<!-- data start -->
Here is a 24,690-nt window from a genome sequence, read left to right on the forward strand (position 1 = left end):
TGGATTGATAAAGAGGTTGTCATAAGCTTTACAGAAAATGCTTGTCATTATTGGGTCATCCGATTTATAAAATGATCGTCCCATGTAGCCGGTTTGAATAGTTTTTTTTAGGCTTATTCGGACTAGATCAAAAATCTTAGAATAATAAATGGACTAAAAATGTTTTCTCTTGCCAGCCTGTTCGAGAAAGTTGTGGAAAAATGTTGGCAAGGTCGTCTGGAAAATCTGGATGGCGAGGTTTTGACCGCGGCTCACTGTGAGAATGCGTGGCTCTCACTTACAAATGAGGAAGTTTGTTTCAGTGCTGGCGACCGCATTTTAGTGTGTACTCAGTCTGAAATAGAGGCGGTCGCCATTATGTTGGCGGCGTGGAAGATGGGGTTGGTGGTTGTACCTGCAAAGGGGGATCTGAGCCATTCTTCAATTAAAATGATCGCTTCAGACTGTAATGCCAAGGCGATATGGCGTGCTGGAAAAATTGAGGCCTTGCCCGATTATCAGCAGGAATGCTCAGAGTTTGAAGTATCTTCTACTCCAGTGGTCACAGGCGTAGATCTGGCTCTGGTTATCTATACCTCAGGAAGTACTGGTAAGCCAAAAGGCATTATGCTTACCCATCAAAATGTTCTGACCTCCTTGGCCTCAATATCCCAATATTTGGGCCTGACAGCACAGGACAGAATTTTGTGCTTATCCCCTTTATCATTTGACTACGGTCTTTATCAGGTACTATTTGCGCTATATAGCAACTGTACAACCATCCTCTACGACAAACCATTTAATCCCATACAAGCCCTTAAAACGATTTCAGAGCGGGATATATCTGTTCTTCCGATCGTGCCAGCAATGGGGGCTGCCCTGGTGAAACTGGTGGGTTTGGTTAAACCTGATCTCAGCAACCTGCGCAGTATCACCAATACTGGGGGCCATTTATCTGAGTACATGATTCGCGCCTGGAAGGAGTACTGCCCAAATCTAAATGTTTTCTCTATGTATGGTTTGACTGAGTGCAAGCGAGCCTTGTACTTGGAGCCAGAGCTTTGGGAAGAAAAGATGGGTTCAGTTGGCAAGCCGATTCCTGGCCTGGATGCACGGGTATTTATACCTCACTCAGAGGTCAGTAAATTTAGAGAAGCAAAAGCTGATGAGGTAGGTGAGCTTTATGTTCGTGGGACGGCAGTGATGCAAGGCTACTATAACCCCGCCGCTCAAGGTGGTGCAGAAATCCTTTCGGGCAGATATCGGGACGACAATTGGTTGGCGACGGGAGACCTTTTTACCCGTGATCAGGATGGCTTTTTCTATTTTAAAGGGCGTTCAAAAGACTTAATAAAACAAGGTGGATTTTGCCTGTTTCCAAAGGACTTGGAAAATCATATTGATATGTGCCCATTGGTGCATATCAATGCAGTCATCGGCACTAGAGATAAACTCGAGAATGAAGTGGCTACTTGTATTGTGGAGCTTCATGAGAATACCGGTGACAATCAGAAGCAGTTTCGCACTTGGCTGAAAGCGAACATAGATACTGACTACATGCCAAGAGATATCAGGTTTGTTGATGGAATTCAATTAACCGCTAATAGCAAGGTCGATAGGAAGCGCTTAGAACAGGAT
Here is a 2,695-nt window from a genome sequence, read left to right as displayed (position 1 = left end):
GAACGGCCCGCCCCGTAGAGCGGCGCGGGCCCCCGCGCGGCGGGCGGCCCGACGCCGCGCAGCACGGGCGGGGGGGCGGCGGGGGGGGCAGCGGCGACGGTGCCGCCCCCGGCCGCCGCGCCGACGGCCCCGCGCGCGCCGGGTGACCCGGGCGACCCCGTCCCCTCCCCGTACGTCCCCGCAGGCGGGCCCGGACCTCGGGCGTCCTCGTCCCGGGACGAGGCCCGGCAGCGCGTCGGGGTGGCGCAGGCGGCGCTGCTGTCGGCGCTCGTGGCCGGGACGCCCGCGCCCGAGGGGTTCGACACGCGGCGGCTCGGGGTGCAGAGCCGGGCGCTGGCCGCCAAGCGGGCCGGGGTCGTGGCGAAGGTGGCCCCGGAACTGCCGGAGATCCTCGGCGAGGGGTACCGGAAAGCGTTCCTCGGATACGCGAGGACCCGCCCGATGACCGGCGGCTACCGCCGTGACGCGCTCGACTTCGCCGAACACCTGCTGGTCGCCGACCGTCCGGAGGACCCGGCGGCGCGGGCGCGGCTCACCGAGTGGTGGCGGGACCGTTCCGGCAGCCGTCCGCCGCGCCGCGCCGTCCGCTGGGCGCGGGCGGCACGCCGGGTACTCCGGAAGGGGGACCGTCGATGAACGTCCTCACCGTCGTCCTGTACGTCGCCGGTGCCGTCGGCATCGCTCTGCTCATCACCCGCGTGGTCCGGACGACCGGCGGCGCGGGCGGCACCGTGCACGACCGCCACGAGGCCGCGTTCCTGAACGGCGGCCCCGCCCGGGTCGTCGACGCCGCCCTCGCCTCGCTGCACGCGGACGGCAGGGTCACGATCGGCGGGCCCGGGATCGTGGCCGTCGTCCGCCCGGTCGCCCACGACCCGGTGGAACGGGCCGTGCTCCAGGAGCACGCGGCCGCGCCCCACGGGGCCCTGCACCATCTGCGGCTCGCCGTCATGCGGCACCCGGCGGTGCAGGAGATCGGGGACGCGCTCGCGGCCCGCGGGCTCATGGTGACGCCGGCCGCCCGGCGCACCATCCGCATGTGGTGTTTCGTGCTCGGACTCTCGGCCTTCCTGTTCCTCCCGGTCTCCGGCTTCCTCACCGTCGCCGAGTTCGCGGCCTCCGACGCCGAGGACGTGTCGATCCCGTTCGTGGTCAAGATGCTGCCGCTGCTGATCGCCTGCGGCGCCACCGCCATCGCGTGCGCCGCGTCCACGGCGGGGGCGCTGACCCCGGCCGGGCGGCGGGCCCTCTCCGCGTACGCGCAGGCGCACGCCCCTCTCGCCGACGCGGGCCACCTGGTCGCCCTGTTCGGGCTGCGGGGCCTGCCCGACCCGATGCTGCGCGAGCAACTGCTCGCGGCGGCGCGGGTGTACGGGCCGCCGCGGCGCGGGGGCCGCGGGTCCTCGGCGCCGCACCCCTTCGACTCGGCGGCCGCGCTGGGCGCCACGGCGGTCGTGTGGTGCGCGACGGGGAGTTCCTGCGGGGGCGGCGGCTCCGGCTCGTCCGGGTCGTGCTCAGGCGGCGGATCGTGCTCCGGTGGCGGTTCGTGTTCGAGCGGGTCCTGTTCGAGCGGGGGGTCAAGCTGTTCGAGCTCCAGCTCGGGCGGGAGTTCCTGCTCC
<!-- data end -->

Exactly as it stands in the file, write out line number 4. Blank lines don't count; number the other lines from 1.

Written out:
GAACGGCCCGCCCCGTAGAGCGGCGCGGGCCCCCGCGCGGCGGGCGGCCCGACGCCGCGCAGCACGGGCGGGGGGGCGGCGGGGGGGGCAGCGGCGACGGTGCCGCCCCCGGCCGCCGCGCCGACGGCCCCGCGCGCGCCGGGTGACCCGGGCGACCCCGTCCCCTCCCCGTACGTCCCCGCAGGCGGGCCCGGACCTCGGGCGTCCTCGTCCCGGGACGAGGCCCGGCAGCGCGTCGGGGTGGCGCAGGCGGCGCTGCTGTCGGCGCTCGTGGCCGGGACGCCCGCGCCCGAGGGGTTCGACACGCGGCGGCTCGGGGTGCAGAGCCGGGCGCTGGCCGCCAAGCGGGCCGGGGTCGTGGCGAAGGTGGCCCCGGAACTGCCGGAGATCCTCGGCGAGGGGTACCGGAAAGCGTTCCTCGGATACGCGAGGACCCGCCCGATGACCGGCGGCTACCGCCGTGACGCGCTCGACTTCGCCGAACACCTGCTGGTCGCCGACCGTCCGGAGGACCCGGCGGCGCGGGCGCGGCTCACCGAGTGGTGGCGGGACCGTTCCGGCAGCCGTCCGCCGCGCCGCGCCGTCCGCTGGGCGCGGGCGGCACGCCGGGTACTCCGGAAGGGGGACCGTCGATGAACGTCCTCACCGTCGTCCTGTACGTCGCCGGTGCCGTCGGCATCGCTCTGCTCATCACCCGCGTGGTCCGGACGACCGGCGGCGCGGGCGGCACCGTGCACGACCGCCACGAGGCCGCGTTCCTGAACGGCGGCCCCGCCCGGGTCGTCGACGCCGCCCTCGCCTCGCTGCACGCGGACGGCAGGGTCACGATCGGCGGGCCCGGGATCGTGGCCGTCGTCCGCCCGGTCGCCCACGACCCGGTGGAACGGGCCGTGCTCCAGGAGCACGCGGCCGCGCCCCACGGGGCCCTGCACCATCTGCGGCTCGCCGTCATGCGGCACCCGGCGGTGCAGGAGATCGGGGACGCGCTCGCGGCCCGCGGGCTCATGGTGACGCCGGCCGCCCGGCGCACCATCCGCATGTGGTGTTTCGTGCTCGGACTCTCGGCCTTCCTGTTCCTCCCGGTCTCCGGCTTCCTCACCGTCGCCGAGTTCGCGGCCTCCGACGCCGAGGACGTGTCGATCCCGTTCGTGGTCAAGATGCTGCCGCTGCTGATCGCCTGCGGCGCCACCGCCATCGCGTGCGCCGCGTCCACGGCGGGGGCGCTGACCCCGGCCGGGCGGCGGGCCCTCTCCGCGTACGCGCAGGCGCACGCCCCTCTCGCCGACGCGGGCCACCTGGTCGCCCTGTTCGGGCTGCGGGGCCTGCCCGACCCGATGCTGCGCGAGCAACTGCTCGCGGCGGCGCGGGTGTACGGGCCGCCGCGGCGCGGGGGCCGCGGGTCCTCGGCGCCGCACCCCTTCGACTCGGCGGCCGCGCTGGGCGCCACGGCGGTCGTGTGGTGCGCGACGGGGAGTTCCTGCGGGGGCGGCGGCTCCGGCTCGTCCGGGTCGTGCTCAGGCGGCGGATCGTGCTCCGGTGGCGGTTCGTGTTCGAGCGGGTCCTGTTCGAGCGGGGGGTCAAGCTGTTCGAGCTCCAGCTCGGGCGGGAGTTCCTGCTCC